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Nominations open for 2018 honorary degrees

Queen’s Senate Committee on Honorary Degrees (SCHD) has altered the deadline for honorary degree nomination packages to make the process easier for those hoping to submit a nomination.

[Shawn A-in-chut Atleo]
Former Assembly of First Nations Chief Shawn A-in-chut Atleo accepts his honorary Doctor of Laws degree from former Chancellor David Dodge in 2012. The Senate Committee on Honorary Degrees invites nominations for all who meet the eligibility guidelines, including women, people from Indigenous communities, visible minorities, racialized persons, persons with disabilities, and members of the LGBTQ community.  

“We want to make it more convenient for people to recommend outstanding candidates for honorary degrees,” says Lon Knox, University Secretariat. “By shifting the nomination deadline to March instead of August, individuals will have both the fall and winter terms to prepare their nomination packages before they are occupied with various commitments away from campus over the summer months.”

March 1 is the new deadline for nomination packages, instead of Aug. 1 as in previous years, and Senate will approve the honorary degree recipients in April each year, rather than September. Nominations received by March 1, 2017 will be considered for honorary degrees to be granted in the 2018 calendar year.

The university confers honorary degrees on people who have made outstanding contributions to their disciplines or fields of work, community, society, or Queen’s. The university will bestow the 2018 honorary degrees at convocation ceremonies held in June 2018 and November 2018.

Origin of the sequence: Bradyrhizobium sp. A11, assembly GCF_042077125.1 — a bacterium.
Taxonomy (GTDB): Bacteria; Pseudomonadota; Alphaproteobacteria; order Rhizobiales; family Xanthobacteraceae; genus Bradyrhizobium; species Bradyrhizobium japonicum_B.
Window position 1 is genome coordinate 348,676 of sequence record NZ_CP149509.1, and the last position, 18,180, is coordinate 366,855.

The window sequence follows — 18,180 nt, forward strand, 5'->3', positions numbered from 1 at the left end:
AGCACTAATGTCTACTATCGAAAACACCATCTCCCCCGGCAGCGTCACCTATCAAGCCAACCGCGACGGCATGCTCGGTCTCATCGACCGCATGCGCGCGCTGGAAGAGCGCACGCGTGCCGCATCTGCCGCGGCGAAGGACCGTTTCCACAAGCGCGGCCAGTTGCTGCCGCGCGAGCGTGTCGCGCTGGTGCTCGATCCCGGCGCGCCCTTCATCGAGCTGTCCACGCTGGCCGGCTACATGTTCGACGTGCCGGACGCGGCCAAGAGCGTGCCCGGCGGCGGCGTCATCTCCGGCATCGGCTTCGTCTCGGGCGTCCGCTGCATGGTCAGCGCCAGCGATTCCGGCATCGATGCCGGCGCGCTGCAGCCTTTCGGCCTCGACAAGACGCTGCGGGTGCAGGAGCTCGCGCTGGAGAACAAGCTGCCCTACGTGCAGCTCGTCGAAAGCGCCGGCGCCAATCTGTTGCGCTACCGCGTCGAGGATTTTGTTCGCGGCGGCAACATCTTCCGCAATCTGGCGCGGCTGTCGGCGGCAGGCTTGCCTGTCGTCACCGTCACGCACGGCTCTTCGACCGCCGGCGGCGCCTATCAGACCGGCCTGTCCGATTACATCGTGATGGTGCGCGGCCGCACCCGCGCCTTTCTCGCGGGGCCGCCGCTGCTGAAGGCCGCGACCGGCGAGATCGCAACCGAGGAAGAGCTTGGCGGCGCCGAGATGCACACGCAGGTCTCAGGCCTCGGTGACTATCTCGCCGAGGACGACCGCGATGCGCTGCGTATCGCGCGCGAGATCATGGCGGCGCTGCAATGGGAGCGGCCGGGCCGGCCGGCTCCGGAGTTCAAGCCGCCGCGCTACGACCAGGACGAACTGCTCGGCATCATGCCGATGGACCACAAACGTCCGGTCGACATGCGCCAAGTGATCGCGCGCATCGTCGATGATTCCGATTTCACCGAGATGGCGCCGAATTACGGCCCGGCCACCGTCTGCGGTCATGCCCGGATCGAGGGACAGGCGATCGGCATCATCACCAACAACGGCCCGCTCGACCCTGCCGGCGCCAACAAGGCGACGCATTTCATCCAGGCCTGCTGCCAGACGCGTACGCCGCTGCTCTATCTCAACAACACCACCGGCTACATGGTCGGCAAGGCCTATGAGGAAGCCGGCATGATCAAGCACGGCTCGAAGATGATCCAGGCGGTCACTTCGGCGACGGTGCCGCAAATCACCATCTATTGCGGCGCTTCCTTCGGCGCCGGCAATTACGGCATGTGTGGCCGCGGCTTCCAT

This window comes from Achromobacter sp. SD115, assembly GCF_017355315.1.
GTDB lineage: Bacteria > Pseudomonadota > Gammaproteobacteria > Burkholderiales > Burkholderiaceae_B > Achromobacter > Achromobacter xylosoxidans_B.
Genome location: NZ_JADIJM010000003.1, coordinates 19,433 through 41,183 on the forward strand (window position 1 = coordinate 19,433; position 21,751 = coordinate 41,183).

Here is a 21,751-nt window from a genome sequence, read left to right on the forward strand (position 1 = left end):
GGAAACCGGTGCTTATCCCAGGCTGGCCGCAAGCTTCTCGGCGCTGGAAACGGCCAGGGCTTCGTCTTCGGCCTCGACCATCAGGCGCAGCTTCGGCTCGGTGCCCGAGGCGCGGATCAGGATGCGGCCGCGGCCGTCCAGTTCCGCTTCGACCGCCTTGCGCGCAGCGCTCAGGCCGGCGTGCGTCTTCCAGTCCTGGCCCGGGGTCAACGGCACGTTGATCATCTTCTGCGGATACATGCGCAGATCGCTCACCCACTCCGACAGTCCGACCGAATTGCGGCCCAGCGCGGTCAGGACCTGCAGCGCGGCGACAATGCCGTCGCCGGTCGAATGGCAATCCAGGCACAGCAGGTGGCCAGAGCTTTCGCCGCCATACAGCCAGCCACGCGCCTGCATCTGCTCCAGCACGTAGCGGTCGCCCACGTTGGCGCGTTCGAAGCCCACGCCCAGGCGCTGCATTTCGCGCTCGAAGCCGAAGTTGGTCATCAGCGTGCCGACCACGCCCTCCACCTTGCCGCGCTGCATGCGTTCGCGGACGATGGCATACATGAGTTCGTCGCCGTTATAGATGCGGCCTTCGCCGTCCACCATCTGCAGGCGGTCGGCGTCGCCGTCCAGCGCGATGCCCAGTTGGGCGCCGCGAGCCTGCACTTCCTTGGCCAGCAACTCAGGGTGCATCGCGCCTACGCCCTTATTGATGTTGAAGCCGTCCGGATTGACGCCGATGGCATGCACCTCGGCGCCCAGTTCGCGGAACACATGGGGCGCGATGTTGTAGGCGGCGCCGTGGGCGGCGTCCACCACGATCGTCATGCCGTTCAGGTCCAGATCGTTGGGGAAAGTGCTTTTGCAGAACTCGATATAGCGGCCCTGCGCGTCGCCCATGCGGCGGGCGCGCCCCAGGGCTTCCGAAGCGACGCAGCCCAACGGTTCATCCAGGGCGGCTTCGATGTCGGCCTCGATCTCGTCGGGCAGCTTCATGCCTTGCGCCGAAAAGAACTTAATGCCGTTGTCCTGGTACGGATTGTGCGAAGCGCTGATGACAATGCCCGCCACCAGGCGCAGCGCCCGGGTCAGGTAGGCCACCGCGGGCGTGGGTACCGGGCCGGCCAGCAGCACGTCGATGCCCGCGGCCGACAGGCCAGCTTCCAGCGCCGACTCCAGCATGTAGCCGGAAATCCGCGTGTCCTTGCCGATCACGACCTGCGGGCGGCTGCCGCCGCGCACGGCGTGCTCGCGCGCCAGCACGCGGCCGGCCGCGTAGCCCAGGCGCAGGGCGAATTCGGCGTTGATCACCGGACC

The committee invites nominations for all who meet the eligibility guidelines, including women, people from Indigenous communities, visible minorities, racialized persons, persons with disabilities, and members of the LGBTQ community.

It is critical to have a diverse pool of nominees that reflects not only the full breadth of the diversity of Canada, but also the diversity that we are aiming to achieve within both our student body and the university itself.
— Irène Bujara, University Adviser on Equity and Human Rights

In recent years, Queen’s has honoured people from diverse backgrounds and experiences, including Shawn A-in-chut Atleo, former chief of the Assembly of First Nations; the Hon. George E. Carter, the first native-born jurist of African descent in Canada; Ronald McCallum, LLM’74, the first totally blind person appointed to a full professorship at any Australian or New Zealand university; and Michelle MacLaren, Artsci’86, an Emmy-winning producer.

“Honorary degree recipients not only bring honour and distinction to our university, but the achievements of these individuals also provides inspiration to our graduates,” says Irène Bujara, University Adviser on Equity and Human Rights and a member of SCHD. “It is therefore critical to have a diverse pool of nominees that reflects not only the full breadth of the diversity of Canada, but also the diversity that we are aiming to achieve within both our student body and the university itself.”

Visit the University Secretariat website for more details and to download a nomination form.